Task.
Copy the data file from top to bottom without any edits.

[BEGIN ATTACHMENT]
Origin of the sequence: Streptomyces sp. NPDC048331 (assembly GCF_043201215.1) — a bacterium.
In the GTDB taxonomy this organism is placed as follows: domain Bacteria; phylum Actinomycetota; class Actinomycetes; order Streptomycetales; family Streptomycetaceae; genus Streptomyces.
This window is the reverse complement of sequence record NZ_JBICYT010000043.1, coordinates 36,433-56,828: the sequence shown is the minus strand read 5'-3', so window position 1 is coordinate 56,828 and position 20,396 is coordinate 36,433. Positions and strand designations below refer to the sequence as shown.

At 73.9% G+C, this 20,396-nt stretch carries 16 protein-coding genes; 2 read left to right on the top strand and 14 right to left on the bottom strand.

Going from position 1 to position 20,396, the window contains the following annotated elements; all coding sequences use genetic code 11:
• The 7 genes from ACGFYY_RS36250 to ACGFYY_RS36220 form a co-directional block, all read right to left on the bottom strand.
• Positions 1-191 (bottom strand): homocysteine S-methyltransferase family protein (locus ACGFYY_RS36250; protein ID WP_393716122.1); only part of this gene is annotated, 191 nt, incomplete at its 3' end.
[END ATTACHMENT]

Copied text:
Origin of the sequence: Streptomyces sp. NPDC048331 (assembly GCF_043201215.1) — a bacterium.
In the GTDB taxonomy this organism is placed as follows: domain Bacteria; phylum Actinomycetota; class Actinomycetes; order Streptomycetales; family Streptomycetaceae; genus Streptomyces.
This window is the reverse complement of sequence record NZ_JBICYT010000043.1, coordinates 36,433-56,828: the sequence shown is the minus strand read 5'-3', so window position 1 is coordinate 56,828 and position 20,396 is coordinate 36,433. Positions and strand designations below refer to the sequence as shown.

At 73.9% G+C, this 20,396-nt stretch carries 16 protein-coding genes; 2 read left to right on the top strand and 14 right to left on the bottom strand.

Going from position 1 to position 20,396, the window contains the following annotated elements; all coding sequences use genetic code 11:
• The 7 genes from ACGFYY_RS36250 to ACGFYY_RS36220 form a co-directional block, all read right to left on the bottom strand.
• Positions 1-191 (bottom strand): homocysteine S-methyltransferase family protein (locus ACGFYY_RS36250; protein ID WP_393716122.1); only part of this gene is annotated, 191 nt, incomplete at its 3' end.